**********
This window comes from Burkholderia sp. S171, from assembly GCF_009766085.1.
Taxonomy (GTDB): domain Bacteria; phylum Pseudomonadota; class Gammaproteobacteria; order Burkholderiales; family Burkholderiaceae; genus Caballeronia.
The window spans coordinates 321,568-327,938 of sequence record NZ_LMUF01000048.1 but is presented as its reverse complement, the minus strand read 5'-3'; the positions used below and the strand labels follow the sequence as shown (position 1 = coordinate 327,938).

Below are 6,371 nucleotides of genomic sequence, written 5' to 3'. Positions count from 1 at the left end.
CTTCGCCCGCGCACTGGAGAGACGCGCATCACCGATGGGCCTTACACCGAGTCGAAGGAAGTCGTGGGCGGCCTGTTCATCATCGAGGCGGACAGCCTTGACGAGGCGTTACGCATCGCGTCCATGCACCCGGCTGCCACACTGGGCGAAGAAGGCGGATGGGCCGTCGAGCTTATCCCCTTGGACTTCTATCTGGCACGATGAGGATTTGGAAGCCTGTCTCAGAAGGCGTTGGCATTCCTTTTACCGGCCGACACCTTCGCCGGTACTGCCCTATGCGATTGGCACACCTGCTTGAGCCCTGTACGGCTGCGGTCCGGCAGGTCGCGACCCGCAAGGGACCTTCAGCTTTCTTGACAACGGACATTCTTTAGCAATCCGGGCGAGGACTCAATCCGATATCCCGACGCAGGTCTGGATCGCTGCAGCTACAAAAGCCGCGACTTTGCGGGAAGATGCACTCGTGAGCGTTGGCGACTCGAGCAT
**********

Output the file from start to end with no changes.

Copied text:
This window comes from Burkholderia sp. S171, from assembly GCF_009766085.1.
Taxonomy (GTDB): domain Bacteria; phylum Pseudomonadota; class Gammaproteobacteria; order Burkholderiales; family Burkholderiaceae; genus Caballeronia.
The window spans coordinates 321,568-327,938 of sequence record NZ_LMUF01000048.1 but is presented as its reverse complement, the minus strand read 5'-3'; the positions used below and the strand labels follow the sequence as shown (position 1 = coordinate 327,938).

Below are 6,371 nucleotides of genomic sequence, written 5' to 3'. Positions count from 1 at the left end.
CTTCGCCCGCGCACTGGAGAGACGCGCATCACCGATGGGCCTTACACCGAGTCGAAGGAAGTCGTGGGCGGCCTGTTCATCATCGAGGCGGACAGCCTTGACGAGGCGTTACGCATCGCGTCCATGCACCCGGCTGCCACACTGGGCGAAGAAGGCGGATGGGCCGTCGAGCTTATCCCCTTGGACTTCTATCTGGCACGATGAGGATTTGGAAGCCTGTCTCAGAAGGCGTTGGCATTCCTTTTACCGGCCGACACCTTCGCCGGTACTGCCCTATGCGATTGGCACACCTGCTTGAGCCCTGTACGGCTGCGGTCCGGCAGGTCGCGACCCGCAAGGGACCTTCAGCTTTCTTGACAACGGACATTCTTTAGCAATCCGGGCGAGGACTCAATCCGATATCCCGACGCAGGTCTGGATCGCTGCAGCTACAAAAGCCGCGACTTTGCGGGAAGATGCACTCGTGAGCGTTGGCGACTCGAGCAT